Campaign fundraising numbers show big advantage for Minnesota Democrats
Money doesn’t always determine who is most successful on any given Election Day, but it never hurts to have more than the other side. When you’re at a money disadvantage you need to hope other factors work in your favor. That’s exactly where Minnesota Republicans find themselves in 2024.
The presidential race will get the most attention across the state and country in 2024, but the fiercest battles will play out in the 134 races for the Minnesota House of Representatives, where Republicans need to flip at least four seats to take control. However, they’ll likely have to do so with little financial help from the Minnesota Republican Party.
Data released by the Minnesota Campaign Finance Board and Federal Election Commission shows that the Minnesota DFL has nearly $1.9 million in cash on hand with less than $100,000 in debt. The state GOP, on the other hand, has $312,000 in cash on hand but also $474,000 in debt.
Larry Jacobs of the University of Minnesota Humphrey Institute of Public Affairs says Republicans need to hope their fundraising disadvantage can be negated by an enthusiasm gap with Democrats.
“Joe Biden’s approval rating is about 40% or below, there’s still concern about the economy, there’s concern about immigration. All that weighs on Democrats,” he told 5 EYEWITNESS NEWS.
State legislative candidates will also get help from House caucuses, where the DFL again has an advantage, although not by much — $1.2 million compared to the GOP’s nearly $700,000.
However, Republicans are banking on voters being unhappy with increased spending and tax increases approved by Democrats during the last legislative along with a lack of enthusiasm for President Biden.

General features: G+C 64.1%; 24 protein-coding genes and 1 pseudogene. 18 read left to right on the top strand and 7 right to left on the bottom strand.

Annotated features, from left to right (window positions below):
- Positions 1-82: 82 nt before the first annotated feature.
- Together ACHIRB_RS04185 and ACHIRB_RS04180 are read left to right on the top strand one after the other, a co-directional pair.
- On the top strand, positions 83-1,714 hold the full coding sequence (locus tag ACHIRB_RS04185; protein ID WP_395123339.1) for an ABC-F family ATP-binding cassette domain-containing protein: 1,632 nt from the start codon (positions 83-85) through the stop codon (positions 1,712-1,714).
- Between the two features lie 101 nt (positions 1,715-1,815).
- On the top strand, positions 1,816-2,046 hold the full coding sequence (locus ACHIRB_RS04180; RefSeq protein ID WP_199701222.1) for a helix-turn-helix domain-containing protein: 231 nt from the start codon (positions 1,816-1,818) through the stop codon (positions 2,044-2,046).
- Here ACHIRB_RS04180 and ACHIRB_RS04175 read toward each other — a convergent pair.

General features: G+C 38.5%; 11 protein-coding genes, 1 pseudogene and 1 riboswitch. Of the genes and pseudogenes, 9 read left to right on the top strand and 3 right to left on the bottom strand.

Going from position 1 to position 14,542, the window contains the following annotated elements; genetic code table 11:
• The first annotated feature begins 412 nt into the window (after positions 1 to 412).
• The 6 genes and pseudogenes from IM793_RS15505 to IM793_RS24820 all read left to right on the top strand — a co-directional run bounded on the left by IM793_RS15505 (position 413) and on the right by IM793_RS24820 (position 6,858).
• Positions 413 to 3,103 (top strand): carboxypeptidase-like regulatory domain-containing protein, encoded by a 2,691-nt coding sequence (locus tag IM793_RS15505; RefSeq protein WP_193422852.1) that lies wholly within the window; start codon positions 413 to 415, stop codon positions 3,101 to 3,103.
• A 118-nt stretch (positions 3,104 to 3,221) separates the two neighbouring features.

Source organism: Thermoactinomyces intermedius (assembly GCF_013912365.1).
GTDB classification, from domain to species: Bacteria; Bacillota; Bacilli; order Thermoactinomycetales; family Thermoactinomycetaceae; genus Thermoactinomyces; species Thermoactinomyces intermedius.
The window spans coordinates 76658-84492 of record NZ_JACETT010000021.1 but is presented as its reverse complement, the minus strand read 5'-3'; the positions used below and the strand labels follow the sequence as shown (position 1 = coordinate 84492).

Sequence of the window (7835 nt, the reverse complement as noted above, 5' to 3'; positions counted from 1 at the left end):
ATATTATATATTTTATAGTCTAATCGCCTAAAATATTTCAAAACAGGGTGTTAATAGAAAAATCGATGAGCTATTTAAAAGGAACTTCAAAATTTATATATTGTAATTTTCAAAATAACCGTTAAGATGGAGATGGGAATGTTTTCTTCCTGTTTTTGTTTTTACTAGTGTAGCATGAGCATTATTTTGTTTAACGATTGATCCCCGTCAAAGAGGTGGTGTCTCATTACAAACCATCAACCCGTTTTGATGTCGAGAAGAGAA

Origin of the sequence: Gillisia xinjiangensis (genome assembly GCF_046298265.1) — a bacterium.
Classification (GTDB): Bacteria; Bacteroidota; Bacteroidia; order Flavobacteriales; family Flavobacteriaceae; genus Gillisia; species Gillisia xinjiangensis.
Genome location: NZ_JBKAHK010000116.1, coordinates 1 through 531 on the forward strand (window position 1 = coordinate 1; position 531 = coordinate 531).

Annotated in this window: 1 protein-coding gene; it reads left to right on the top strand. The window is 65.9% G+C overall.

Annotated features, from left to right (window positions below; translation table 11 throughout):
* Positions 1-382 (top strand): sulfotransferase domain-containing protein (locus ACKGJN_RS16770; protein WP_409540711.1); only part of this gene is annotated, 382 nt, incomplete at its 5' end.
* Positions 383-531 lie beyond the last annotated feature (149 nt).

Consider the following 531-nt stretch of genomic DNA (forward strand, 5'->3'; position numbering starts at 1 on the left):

Jacobs says Democrats might need every penny of their fundraising advantage
“They’re hoping to use their advantage in terms of cash to offset maybe the momentum and enthusiasm on the Republican side,” Jacobs said.
In the state’s congressional races, the incumbents all have big fundraising advantages.
Democratic incumbent Rep. Angie Craig has over $2.1 million on hand — six times more than her two potential Republican candidates combined — and Democratic Rep. Ilhan Omar has nearly $1.5 million on hand compared to her top primary opponent, Don Samuels.
“She remains quite controversial. Don Samuels again is launching a competitive campaign,” Jacobs said.
Samuels came within two percentage points of beating Omar in a 2022 primary. Two other Democrats remain in that race but have only $45,000 in cash on hand combined.
Another interesting race will be the 3rd Congressional District, where the incumbent, Dean Phillips, isn’t running for reelection. State Sen. Kelly Morrison has over $300,000 in cash on hand while her opponent, former Minneapolis city employee Ron Harris, has $22,000.
The incumbents in the state’s other congressional races all have large fundraising advantages, including Rep. Pete Stauber, who is set for a rematch with Jen Schultz.